campus news

Learning survival skills in Letchworth Teaching Forest

Students head into the Letchworth Teaching Forest for a wilderness first aid course led by Russ Crispell. The class was held after nightfall, which provides a more realistic scenario for practicing these skills. Photo: Douglas Levere


Published November 30, 2022

“The only way to replicate a scenario of inclement weather and struggle is to practice skills at night. In the Letchworth Woods, we lose line-of-sight capabilities and it makes practicing each survival skill a more realistic scenario. ”
Russ Crispell, instructor
Wilderness First Aid

The crisp night air and swaying canopy of trees in Letchworth Teaching Forest on the North Campus sets the stage for courses delivering essential survival skills to UB students.

The new pair of wilderness first aid courses offered through the College of Arts and Sciences’ Department of Environment and Sustainability take a hands-on approach to survivalist course content. They are designed for those who travel into the outdoors, at least 60 minutes or more away from help.

“The only way to replicate a scenario of inclement weather and struggle is to practice skills at night,” says course instructor Russ Crispell, an outdoor expert who served as director of Outdoor Pursuits in UB Student Life for 26 years. “In the Letchworth Woods, we lose line-of-sight capabilities and it makes practicing each survival skill a more realistic scenario.”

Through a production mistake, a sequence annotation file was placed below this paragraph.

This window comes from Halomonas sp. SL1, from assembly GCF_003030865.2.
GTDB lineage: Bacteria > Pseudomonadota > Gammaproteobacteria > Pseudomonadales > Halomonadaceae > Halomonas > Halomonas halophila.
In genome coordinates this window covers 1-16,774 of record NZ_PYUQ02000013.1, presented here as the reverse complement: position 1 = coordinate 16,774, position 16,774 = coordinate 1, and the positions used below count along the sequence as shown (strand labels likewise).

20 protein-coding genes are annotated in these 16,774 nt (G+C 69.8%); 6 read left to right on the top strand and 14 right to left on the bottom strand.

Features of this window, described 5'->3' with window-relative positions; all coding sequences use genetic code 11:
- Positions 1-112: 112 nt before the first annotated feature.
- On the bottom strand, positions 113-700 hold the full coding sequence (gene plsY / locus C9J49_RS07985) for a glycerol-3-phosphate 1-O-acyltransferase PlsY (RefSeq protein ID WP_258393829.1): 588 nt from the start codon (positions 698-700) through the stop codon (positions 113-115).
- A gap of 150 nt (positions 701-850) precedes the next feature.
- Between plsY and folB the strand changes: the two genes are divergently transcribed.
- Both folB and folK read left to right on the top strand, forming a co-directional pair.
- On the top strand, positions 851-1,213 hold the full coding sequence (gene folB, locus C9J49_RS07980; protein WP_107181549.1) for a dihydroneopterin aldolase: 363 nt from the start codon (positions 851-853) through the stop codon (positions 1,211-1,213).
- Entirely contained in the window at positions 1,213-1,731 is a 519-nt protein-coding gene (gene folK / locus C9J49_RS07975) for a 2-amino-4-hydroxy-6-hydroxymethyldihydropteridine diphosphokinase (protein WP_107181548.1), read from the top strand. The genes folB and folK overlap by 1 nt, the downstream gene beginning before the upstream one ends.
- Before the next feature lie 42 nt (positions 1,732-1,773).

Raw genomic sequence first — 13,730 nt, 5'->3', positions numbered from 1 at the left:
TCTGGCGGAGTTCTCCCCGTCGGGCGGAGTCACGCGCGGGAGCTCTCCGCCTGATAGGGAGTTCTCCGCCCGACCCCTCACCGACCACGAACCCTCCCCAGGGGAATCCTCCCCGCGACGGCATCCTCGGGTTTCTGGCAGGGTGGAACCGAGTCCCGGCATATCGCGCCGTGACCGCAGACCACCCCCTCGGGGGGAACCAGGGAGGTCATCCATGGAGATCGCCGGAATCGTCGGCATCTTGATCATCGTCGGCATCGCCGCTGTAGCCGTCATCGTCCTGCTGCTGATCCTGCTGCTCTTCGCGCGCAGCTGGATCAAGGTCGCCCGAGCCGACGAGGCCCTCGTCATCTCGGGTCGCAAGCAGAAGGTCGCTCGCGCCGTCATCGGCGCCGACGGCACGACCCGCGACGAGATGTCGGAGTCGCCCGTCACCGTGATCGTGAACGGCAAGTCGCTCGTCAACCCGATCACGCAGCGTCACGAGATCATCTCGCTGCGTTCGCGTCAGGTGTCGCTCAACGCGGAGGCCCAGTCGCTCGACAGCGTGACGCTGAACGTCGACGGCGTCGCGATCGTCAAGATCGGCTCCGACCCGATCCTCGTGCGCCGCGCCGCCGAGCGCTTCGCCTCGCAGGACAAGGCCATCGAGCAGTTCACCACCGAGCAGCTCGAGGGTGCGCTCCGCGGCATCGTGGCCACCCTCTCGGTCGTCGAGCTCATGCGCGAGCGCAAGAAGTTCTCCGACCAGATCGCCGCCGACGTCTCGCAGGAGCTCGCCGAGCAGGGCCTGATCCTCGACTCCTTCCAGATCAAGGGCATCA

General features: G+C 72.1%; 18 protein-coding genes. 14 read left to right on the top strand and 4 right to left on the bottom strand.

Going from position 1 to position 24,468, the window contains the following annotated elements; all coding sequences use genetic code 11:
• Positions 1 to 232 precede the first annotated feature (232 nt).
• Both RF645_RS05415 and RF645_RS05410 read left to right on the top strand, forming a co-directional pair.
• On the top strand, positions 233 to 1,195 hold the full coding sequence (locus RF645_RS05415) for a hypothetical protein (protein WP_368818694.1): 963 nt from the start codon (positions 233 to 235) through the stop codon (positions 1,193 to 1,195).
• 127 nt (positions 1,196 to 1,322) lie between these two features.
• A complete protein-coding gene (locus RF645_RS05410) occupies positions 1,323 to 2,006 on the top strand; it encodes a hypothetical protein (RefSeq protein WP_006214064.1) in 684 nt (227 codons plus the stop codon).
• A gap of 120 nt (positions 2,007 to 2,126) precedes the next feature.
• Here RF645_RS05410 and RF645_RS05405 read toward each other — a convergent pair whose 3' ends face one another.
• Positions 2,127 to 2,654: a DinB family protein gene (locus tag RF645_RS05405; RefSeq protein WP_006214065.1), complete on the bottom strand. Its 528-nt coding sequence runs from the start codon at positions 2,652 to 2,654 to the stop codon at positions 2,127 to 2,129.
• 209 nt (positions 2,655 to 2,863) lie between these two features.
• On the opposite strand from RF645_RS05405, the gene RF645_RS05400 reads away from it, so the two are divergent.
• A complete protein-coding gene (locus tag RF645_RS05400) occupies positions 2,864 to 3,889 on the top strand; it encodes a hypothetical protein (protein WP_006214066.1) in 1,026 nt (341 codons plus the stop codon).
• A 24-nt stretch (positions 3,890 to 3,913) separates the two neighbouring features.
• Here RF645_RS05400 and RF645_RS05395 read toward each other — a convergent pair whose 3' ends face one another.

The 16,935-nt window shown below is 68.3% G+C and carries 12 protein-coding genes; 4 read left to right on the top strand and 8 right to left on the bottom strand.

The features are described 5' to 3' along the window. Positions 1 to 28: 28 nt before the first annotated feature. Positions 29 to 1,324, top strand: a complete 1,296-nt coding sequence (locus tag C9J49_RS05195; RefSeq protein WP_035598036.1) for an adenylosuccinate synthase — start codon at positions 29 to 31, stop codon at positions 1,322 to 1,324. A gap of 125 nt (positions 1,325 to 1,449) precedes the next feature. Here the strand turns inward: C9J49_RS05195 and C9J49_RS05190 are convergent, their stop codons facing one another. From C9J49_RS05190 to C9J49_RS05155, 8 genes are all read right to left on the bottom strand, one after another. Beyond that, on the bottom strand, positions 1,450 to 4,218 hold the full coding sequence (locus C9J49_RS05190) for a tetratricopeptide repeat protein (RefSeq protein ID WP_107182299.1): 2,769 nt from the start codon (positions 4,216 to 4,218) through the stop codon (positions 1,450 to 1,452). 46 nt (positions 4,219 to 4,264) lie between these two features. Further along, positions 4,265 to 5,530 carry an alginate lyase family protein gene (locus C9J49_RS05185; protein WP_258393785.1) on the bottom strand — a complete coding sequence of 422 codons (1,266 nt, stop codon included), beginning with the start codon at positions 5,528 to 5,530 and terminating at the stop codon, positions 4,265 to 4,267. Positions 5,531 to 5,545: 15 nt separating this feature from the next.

Using the National Association for Search and Rescue (NASAR) recommendations and guidelines, students receive both theory and practical up-to-date training. Beginning mid-semester, the one-credit courses — EVS 301 and EVS 302 — are taken back to back, once a week for seven weeks. While students earn credit toward their respective degrees, they also come out of the course with a two-year certification.

“The concept of the course is primarily to provide much needed training for students who typically enter into the fields of earth sciences and natural sciences,” Crispell explains. “Students who are majoring in earth and natural sciences, especially, are venturing into scenarios where they enter into work and are stationed in remote places where they need to know these skills.”